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Review: How ‘Simon Killer’ Expands Its Filmmakers’ Repertoire with One Freaky Headcase

Review: How 'Simon Killer' Expands Its Filmmakers' Repertoire with One Freaky Headcase

Editor’s note: A version of this review originally ran during the 2012 Sundance Film Festival. “Simon Killer” opens this Friday in limited release.

In 2011, the filmmaking collective known as Borderline Films took Sundance by the storm with Sean Durkin’s unsettling cult drama “Martha Marcy May Marlene,” but their first major exposure began at Cannes with Antonio Campos’ 2008 “Afterschool.” The mysterious high school drama displayed the Borderline gang’s penchant for dark narratives, long takes, and a disquieting mood closer in tone to European art cinema than anything else happening in the U.S. scene. His sophomore feature, “Simon Killer,” continues along precisely the same path with far stronger results: With a dense, often impermeable style and a mentally unstable protagonist, “Simon Killer” is like watching the disturbed anti-hero of “Afterschool” all grown up.

The cryptic nature of “Afterschool” invited nearly as much derision as praise from audiences;  the slow burn noir “Simon Killer” more clearly inhabits a single genre, making Campos’ pensive style easier to qualify without broadening its accessibility. Bleakly enigmatic about the motives of its psychotic protagonist, “Simon Killer” gets cozy with one man’s pathological rage.

A haunting Brady Corbet stars as the titular Simon, a young American college grad traveling Paris for no reason at all except to clear his head. An early scene reveals that Simon recently endured a harsh break-up, but his discussion with an old family friend about his academic background (his thesis explored the connection between the eye and the brain) suggests he’s a levelheaded guy simply looking for the opportunity to unplug. Simon looks sad and distant, but also sane. That’s the movie’s central coup. The reality is significantly gloomier.  

Campos has said that he was partly inspired to create the character after reading about the murderous antics of Joran Van Der Sloot, who landed three decades in prison for killing a student in Peru. “Simon Killer” doesn’t attempt to explain those actions, but with its atmospheric immersion into Simon’s life, it does make a case for the way such madness can manifest itself.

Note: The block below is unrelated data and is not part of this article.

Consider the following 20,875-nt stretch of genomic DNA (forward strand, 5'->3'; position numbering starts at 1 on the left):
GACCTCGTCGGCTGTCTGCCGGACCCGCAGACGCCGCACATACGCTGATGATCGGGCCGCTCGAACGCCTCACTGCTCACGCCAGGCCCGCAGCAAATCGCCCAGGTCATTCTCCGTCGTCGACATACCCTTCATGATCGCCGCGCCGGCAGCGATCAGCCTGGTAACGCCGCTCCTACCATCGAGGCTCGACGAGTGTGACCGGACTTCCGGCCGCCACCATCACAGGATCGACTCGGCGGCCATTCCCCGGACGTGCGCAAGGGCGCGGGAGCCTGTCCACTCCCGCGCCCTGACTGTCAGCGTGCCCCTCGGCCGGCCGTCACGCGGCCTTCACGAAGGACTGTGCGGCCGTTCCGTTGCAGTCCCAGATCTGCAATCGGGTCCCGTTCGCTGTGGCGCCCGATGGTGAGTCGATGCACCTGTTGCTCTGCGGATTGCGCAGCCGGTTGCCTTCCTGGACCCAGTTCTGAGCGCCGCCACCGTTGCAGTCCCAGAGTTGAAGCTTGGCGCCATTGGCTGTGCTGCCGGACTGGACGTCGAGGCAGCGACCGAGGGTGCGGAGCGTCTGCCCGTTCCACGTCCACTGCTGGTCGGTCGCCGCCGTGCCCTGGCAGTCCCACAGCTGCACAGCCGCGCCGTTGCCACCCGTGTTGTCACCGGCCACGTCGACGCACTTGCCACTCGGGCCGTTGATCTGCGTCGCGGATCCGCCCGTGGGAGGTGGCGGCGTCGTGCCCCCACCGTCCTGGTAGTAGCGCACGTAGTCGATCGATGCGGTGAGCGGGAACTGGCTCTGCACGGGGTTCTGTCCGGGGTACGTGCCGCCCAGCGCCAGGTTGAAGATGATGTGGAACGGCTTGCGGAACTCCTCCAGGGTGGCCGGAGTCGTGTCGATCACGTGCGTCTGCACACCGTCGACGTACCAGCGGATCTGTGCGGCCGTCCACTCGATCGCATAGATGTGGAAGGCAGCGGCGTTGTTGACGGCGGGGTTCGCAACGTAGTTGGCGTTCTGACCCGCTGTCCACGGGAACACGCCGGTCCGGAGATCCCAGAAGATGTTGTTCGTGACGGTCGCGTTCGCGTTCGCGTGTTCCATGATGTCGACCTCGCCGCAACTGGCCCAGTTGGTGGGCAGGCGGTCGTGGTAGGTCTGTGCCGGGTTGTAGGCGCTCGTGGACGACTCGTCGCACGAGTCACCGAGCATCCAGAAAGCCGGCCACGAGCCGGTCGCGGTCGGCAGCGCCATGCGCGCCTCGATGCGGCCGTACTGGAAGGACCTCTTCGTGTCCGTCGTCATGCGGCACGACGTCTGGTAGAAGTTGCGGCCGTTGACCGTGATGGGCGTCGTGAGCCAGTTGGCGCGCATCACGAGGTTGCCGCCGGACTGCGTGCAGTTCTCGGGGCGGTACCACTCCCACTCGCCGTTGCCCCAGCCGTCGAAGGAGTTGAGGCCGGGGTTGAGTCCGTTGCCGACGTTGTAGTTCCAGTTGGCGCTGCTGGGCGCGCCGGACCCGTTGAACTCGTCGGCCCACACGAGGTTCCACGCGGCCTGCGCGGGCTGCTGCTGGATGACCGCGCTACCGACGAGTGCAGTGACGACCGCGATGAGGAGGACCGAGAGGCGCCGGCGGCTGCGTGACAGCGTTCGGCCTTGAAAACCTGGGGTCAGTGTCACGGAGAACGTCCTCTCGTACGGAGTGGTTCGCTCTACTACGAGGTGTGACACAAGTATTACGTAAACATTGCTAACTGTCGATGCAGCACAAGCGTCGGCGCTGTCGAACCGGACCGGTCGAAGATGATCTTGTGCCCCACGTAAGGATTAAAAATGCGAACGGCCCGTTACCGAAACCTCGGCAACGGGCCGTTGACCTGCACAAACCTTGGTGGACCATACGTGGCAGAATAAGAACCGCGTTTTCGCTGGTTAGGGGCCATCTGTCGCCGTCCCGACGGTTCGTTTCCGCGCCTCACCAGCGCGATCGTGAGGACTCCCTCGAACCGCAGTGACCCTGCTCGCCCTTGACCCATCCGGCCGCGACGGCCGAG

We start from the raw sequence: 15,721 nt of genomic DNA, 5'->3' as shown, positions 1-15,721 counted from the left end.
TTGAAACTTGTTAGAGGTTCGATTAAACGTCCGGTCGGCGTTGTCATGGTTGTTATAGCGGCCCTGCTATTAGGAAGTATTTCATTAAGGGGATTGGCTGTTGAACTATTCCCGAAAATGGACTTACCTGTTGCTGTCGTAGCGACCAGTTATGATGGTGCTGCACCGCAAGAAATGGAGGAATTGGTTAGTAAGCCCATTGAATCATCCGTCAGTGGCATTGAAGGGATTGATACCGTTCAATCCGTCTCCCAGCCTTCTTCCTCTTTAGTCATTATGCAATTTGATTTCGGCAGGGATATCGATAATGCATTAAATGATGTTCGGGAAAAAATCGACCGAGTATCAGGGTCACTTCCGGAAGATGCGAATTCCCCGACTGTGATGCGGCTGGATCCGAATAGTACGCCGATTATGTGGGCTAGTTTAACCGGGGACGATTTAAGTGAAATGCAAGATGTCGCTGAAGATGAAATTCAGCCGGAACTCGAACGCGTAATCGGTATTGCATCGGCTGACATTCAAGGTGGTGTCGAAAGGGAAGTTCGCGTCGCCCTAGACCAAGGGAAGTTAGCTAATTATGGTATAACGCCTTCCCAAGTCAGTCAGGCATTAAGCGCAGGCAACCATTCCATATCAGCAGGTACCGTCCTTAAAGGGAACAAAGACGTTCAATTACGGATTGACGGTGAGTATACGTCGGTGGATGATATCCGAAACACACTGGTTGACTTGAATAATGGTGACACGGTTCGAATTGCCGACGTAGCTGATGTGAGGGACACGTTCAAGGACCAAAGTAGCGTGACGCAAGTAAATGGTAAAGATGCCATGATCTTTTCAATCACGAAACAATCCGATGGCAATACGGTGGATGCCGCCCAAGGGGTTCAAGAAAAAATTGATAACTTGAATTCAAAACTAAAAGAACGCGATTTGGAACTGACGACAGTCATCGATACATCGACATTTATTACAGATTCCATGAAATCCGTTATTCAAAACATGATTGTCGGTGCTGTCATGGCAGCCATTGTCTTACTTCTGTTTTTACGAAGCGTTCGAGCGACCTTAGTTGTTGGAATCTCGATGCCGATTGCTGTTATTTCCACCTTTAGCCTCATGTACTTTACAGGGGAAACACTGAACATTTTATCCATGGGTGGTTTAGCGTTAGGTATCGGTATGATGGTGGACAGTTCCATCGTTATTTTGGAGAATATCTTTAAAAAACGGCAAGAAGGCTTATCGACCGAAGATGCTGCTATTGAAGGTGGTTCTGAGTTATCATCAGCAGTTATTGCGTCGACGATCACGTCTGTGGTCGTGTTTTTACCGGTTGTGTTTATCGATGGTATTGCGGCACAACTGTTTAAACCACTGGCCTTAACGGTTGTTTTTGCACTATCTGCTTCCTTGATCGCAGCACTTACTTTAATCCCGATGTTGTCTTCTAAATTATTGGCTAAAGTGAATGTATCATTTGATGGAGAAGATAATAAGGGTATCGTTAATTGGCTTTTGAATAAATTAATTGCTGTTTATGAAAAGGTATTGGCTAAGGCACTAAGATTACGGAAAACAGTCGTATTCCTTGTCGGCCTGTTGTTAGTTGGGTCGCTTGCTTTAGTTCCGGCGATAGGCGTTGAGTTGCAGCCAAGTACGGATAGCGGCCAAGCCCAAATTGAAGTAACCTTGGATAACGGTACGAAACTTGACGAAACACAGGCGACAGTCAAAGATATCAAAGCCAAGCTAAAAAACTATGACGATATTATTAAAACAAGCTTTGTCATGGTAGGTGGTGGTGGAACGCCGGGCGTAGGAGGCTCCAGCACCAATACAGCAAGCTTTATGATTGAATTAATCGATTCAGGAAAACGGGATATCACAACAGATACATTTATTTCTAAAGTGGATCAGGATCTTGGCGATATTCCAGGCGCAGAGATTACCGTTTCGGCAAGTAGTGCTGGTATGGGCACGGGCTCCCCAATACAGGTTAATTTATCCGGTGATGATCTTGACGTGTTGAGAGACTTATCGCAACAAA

After soaking in the details of Simon’s drab Parisian existence, a cycle of street-wandering and late night porn sessions, Campos reaches his inciting incident. When a pimp nabs the young man off the street and introduces him to an alluring young prostitute who calls herself Victoria (Mati Diop), Simon begins to reveal his crazy side.

For no obvious reason other than boredom and a desire to act out, Simon convinces Victoria–a low key woman with a damaged past on par with Simon’s–to blackmail her clients, a feat that has mixed results. The couple’s attraction initially seems like the solution to Simon’s isolation, with graphic sex scenes illuminating the cathartic nature of the bond for both of them. They almost make a cute pair, until they don’t.

His dazed expression growing increasingly dour, Simon gradually reveals his lunacy. Corbet’s performance makes that transition especially credible, shifting from introvert to neurotic headcase and finally outright dementia over the course of his downward slope.

In terms of precedents, “Simon Killer” begs comparison to “The Talented Mr. Ripley,” as both movies offer cerebral portraits of demented con artists. But its precise qualities beg for the subtitle “An American Psycho in Paris,” as the film bleakly explores the carefree nature of touristic indulgences. Campos keeps his distance from the character, leaving his entire motives up to debate with an ambiguous finale, but Simon’s descent into insanity cleverly forces a reevaluation of everything that came before. Just as Simon treats Paris as an escape vessel, Campos renders Simon’s reality in murky terms that foreground his instability.

Along with “Afterschool,” Campos’ second feature also features a stylistic connection to “Martha Marcy May Marlene.” All three films confront issues of control. “Afterschool” deals with the impact of media to sway our judgements; “Martha” reveals the way groupthink can tamp down on individuality. “Simon Killer” lumps that perspective into a single disturbed mind so convinced of its delusions that even we can’t see them until it’s too late. Together they form a frighteningly modern trilogy.

Criticwire grade: A-

HOW WILL IT PLAY? Bound to divide audiences, “Simon Killer” is likely to struggle in limited release when IFC Films releases it in theaters this weekend (especially since it faces competition from the much-hyped “Upstream Color”). But it may perform decently on digital platforms due to its genre qualities and some critical acclaim.

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